The name doesn’t say it all when it comes to Berkeley Varitronics Systems Inc.
Behind that mouthful — and its humble Metuchen base, its sole family-owned footprint — lies a company that’s playing a supporting role in some suspenseful narratives.
The pursuit of the stalker dropping miniature trackers into a famous model’s purse.
The race against time to locate a man buried under an avalanche’s endless ice.
The efforts to prevent a “hit” from being called in by a crime boss scheming behind bars.
Believe it or not, this business finds a part to play in all of that and more.
Groundbreaking is how Scott Schober, CEO and president of Berkeley Varitronics Systems, describes the innovations his team of 25 engineers have made. And it’s hard to argue with it, as the work has earned them clients as large as PepsiCo and NASA. In other words, not bad for a 50-year-old small business in Metuchen.
Schober, whose father founded the business, said that, in the process of reinventing itself throughout the years, it’s been asked to solve some interesting problems involving wireless technologies. As it breaks out of its small business bubble for the first time, Schober described to ROI-NJ what his local company’s solutions are accomplishing worldwide.
If you have not heard of AirTags: It’s a coin-shaped device that Apple sells to hunt down misplaced items (suitcases, bags or even a missing dog’s collar) using a dedicated app. Where Berkeley Varitronics Systems comes in is what else AirTags might be hunting for: people, as well as drugs.
“We recently got a call from a law enforcement agency … because these devices, which can use iPhones to locate a target anywhere in the world, presents some amazing but also scary opportunities,” Schober said. “These devices, the size of a quarter, are being slipped into purses and pockets by bad guys in places like bars.”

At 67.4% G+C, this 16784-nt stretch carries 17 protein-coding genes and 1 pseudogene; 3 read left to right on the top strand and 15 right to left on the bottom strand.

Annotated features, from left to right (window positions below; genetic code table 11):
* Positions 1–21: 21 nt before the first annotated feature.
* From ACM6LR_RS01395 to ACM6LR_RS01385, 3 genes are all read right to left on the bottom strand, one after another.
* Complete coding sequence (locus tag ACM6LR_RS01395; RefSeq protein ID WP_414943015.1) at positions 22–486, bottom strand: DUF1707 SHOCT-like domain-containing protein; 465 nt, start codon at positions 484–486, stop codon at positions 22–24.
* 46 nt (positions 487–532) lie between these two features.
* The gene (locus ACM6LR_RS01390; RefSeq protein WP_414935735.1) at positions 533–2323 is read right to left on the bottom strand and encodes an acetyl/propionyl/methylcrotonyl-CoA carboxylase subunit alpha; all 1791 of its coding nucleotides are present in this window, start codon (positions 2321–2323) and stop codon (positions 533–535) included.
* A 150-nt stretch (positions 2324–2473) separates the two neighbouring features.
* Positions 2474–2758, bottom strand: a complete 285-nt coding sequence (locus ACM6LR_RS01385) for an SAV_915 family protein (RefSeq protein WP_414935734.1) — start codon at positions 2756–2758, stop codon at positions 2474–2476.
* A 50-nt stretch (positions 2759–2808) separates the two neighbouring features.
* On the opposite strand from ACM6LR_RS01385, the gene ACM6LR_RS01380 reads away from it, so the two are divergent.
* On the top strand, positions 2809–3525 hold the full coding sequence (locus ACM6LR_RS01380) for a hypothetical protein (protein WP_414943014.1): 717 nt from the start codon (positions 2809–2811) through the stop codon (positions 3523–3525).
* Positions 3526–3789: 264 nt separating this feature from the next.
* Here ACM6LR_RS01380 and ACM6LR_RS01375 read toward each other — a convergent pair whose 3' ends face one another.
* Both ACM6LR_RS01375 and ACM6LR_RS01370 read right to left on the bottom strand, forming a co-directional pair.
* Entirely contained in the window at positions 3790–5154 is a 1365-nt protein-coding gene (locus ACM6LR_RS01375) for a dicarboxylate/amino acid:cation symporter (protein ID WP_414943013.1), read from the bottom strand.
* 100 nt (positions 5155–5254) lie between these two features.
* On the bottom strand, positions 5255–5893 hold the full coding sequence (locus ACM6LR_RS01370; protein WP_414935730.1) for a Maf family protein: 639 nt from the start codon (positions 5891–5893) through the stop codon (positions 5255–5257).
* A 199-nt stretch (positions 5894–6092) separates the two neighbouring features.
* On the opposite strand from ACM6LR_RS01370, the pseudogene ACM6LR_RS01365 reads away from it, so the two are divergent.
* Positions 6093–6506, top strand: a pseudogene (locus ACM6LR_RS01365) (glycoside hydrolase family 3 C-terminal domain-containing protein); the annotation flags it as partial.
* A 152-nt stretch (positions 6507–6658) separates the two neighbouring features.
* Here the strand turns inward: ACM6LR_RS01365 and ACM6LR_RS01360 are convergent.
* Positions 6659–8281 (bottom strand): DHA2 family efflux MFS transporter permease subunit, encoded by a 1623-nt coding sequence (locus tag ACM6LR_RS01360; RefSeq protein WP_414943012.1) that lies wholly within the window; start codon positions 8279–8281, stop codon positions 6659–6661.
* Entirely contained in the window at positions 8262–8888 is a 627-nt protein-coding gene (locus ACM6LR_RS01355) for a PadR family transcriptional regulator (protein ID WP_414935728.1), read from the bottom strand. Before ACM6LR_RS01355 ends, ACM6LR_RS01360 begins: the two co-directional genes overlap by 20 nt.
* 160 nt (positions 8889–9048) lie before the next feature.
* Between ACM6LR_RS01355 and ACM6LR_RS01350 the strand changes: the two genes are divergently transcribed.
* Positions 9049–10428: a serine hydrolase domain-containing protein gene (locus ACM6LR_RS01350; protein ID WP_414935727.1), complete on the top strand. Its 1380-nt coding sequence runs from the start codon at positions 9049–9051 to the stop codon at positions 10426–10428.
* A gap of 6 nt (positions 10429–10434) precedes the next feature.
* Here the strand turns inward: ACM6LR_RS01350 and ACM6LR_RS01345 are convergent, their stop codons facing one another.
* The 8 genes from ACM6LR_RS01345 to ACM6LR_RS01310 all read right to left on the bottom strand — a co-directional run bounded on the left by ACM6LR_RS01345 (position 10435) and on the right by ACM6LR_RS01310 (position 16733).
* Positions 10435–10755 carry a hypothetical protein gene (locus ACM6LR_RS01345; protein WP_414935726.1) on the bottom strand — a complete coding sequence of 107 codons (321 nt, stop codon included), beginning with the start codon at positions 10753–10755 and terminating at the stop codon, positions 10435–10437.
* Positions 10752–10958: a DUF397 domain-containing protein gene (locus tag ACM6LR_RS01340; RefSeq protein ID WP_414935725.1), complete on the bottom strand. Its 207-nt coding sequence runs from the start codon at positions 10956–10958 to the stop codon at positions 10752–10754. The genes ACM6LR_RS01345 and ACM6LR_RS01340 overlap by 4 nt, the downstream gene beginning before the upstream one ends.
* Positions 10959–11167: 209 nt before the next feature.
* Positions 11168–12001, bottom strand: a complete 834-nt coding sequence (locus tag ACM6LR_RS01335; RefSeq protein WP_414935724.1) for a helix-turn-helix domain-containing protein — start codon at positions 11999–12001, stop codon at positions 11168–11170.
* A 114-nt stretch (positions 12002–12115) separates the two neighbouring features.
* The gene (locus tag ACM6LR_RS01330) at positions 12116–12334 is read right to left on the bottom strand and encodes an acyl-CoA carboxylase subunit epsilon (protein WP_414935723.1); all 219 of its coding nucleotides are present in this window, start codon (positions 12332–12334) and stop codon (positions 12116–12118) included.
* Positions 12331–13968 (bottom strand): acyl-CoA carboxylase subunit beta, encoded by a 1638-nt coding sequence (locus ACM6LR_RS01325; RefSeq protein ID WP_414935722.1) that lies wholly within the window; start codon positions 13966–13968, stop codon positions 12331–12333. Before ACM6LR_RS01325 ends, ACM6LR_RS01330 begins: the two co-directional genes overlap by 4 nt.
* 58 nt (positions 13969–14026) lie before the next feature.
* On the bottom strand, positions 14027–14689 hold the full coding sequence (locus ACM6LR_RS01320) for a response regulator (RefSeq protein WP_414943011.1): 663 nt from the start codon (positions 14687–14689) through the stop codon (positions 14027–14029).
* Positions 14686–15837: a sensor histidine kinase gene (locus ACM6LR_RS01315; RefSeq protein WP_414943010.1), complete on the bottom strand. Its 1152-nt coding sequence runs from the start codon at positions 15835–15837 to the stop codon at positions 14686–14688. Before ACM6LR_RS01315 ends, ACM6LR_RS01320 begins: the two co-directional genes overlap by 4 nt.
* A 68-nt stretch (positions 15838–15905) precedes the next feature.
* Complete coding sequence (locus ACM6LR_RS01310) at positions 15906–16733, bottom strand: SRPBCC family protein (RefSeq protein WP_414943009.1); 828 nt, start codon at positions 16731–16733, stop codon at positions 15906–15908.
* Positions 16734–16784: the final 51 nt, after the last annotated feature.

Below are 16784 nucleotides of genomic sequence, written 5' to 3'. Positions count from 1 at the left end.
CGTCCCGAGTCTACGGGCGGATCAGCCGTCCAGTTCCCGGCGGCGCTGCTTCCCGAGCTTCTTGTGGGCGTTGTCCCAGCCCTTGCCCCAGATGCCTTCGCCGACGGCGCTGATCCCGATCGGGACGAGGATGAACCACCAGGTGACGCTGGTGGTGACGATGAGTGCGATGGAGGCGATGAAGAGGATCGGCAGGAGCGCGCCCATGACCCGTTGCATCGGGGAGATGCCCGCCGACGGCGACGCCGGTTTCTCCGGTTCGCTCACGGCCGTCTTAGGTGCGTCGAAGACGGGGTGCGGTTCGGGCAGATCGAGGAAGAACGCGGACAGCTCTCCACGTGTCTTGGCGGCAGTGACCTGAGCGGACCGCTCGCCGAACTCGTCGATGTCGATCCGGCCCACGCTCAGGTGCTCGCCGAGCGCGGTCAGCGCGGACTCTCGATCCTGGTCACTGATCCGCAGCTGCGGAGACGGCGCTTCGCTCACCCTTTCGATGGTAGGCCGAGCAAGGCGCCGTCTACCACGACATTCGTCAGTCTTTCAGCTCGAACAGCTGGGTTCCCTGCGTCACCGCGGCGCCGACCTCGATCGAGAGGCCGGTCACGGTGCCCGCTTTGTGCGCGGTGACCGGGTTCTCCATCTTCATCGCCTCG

Suspects are planting AirTags and then following people’s movements without them knowing, Schober said, even with the devices having some features to try to discourage this sort of behavior. The devices are smaller, cheaper and leave less of an evidence trail than standard GPS tracker devices, he added.
Besides tracking people, Schober said a Miami-bound container ship with a theoretical 10,000 kilos of cocaine might prove to be the sort of valuable shipment that bad actors want to watch closely as it moves to its intended endpoint.
“So, we’ve done a lot of research and development to understand how the technology works to help the good guys find these devices,” he said, adding that it has led to a tool that can “sniff” an area to determine if there is a suspect AirTag in a stalking victim’s purse or a box with a drug shipment.
Almost by accident, Berkeley Varitronics also came up with a product that is now in high demand by international search and rescue groups.
The company’s Wolfhound-Pro, which can detect mobile phone signals, was credited in the rescue of a father who went missing after an avalanche struck in the French Alps last year. The 50-year-old man was with his wife and two children when an avalanche separated him from his family, who escaped unscathed.